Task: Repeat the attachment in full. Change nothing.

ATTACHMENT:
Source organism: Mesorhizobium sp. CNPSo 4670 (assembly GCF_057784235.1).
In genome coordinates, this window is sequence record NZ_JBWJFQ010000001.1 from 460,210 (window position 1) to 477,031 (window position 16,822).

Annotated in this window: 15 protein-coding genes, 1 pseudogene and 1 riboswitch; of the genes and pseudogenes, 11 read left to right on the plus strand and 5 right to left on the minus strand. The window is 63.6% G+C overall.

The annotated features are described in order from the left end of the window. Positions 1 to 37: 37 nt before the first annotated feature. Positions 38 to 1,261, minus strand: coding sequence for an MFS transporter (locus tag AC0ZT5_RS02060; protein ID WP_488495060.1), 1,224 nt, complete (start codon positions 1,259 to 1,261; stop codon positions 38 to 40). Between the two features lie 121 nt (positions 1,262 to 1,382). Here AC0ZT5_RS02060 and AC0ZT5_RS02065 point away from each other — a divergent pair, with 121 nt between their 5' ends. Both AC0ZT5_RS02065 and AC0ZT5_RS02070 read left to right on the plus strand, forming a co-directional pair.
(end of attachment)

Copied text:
Source organism: Mesorhizobium sp. CNPSo 4670 (assembly GCF_057784235.1).
In genome coordinates, this window is sequence record NZ_JBWJFQ010000001.1 from 460,210 (window position 1) to 477,031 (window position 16,822).

Annotated in this window: 15 protein-coding genes, 1 pseudogene and 1 riboswitch; of the genes and pseudogenes, 11 read left to right on the plus strand and 5 right to left on the minus strand. The window is 63.6% G+C overall.

The annotated features are described in order from the left end of the window. Positions 1 to 37: 37 nt before the first annotated feature. Positions 38 to 1,261, minus strand: coding sequence for an MFS transporter (locus tag AC0ZT5_RS02060; protein ID WP_488495060.1), 1,224 nt, complete (start codon positions 1,259 to 1,261; stop codon positions 38 to 40). Between the two features lie 121 nt (positions 1,262 to 1,382). Here AC0ZT5_RS02060 and AC0ZT5_RS02065 point away from each other — a divergent pair, with 121 nt between their 5' ends. Both AC0ZT5_RS02065 and AC0ZT5_RS02070 read left to right on the plus strand, forming a co-directional pair.